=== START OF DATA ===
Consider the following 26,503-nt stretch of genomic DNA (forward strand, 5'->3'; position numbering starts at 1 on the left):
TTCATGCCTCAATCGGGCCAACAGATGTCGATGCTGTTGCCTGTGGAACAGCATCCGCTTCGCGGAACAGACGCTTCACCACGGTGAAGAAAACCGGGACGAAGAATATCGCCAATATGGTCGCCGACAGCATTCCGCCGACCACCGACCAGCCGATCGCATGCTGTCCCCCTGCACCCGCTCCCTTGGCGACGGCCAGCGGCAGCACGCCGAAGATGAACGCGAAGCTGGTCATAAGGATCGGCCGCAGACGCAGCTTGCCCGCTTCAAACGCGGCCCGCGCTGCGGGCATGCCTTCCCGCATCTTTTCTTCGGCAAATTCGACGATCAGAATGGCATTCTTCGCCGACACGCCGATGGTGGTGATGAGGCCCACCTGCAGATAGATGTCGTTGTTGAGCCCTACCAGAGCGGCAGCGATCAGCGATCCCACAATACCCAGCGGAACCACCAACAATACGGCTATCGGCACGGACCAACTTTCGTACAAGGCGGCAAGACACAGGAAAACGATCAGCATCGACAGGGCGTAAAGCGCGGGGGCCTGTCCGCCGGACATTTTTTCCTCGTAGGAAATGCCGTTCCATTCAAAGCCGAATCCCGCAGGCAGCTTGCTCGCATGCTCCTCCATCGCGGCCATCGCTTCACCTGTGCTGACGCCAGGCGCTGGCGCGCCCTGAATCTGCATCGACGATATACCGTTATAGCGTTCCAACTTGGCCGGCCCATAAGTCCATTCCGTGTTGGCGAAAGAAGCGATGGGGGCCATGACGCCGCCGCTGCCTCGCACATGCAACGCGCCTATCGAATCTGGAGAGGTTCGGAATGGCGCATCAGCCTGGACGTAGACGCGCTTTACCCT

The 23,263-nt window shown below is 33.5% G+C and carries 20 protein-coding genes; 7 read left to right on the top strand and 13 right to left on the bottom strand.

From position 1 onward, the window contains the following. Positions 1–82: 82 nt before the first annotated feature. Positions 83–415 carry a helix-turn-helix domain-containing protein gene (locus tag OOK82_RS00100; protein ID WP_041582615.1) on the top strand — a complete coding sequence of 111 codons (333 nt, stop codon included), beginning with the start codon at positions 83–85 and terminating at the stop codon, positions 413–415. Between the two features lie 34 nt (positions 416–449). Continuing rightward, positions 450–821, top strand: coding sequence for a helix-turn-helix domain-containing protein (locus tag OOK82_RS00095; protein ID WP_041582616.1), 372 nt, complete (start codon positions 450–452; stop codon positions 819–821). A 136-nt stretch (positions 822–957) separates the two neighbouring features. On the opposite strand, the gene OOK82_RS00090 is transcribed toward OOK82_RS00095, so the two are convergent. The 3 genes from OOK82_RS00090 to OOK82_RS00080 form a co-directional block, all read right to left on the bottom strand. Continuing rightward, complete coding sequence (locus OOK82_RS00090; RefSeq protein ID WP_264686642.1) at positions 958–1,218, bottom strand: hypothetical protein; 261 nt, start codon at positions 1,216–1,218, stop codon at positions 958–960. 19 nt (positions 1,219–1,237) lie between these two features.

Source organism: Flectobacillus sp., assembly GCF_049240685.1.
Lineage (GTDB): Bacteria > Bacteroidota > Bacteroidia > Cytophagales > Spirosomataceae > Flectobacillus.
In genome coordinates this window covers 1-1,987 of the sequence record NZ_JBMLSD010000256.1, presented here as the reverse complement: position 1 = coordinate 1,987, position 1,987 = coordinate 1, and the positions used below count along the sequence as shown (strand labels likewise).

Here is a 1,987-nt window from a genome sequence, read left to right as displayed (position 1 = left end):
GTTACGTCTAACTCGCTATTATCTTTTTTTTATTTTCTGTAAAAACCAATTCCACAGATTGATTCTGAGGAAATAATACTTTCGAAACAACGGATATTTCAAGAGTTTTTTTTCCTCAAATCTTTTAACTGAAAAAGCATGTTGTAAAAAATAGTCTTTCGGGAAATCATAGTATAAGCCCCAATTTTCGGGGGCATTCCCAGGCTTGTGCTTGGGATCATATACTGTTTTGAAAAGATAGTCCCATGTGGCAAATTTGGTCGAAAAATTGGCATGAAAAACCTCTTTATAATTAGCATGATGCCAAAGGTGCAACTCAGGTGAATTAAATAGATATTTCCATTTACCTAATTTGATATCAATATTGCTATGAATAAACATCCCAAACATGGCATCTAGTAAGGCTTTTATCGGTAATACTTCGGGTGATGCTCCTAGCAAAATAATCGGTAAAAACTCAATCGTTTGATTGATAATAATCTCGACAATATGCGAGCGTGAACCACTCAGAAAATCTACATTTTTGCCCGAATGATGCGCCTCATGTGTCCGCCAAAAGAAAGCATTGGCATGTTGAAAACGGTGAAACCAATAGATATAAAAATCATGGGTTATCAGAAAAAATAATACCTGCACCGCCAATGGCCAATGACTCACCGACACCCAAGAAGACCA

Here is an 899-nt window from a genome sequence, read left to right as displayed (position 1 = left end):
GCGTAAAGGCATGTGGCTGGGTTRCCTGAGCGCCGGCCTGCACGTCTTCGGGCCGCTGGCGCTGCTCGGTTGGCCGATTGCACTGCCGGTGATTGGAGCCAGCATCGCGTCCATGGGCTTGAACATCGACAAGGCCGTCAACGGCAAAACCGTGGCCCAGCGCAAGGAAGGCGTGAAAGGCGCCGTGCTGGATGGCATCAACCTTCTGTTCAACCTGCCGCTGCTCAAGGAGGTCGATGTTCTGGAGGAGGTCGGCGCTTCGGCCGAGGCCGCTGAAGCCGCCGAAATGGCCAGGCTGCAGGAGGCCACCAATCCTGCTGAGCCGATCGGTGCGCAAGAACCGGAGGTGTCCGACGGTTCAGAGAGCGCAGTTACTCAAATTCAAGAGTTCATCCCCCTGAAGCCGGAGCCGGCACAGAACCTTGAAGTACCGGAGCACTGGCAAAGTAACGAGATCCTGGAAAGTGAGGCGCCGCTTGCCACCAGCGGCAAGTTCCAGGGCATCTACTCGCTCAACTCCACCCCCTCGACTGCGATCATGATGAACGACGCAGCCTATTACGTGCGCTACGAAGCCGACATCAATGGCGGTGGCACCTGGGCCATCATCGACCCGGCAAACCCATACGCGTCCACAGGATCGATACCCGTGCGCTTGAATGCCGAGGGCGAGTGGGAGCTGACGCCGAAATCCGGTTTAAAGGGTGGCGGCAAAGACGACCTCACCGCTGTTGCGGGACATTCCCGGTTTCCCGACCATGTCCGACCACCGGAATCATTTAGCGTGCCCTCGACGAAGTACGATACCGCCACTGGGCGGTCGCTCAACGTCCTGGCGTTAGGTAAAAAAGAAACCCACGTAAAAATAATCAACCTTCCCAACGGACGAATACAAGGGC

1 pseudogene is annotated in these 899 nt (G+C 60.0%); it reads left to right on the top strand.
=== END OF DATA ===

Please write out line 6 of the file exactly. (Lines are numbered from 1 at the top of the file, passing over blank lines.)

Lineage (GTDB): Bacteria > Bacteroidota > Bacteroidia > Cytophagales > Spirosomataceae > Flectobacillus.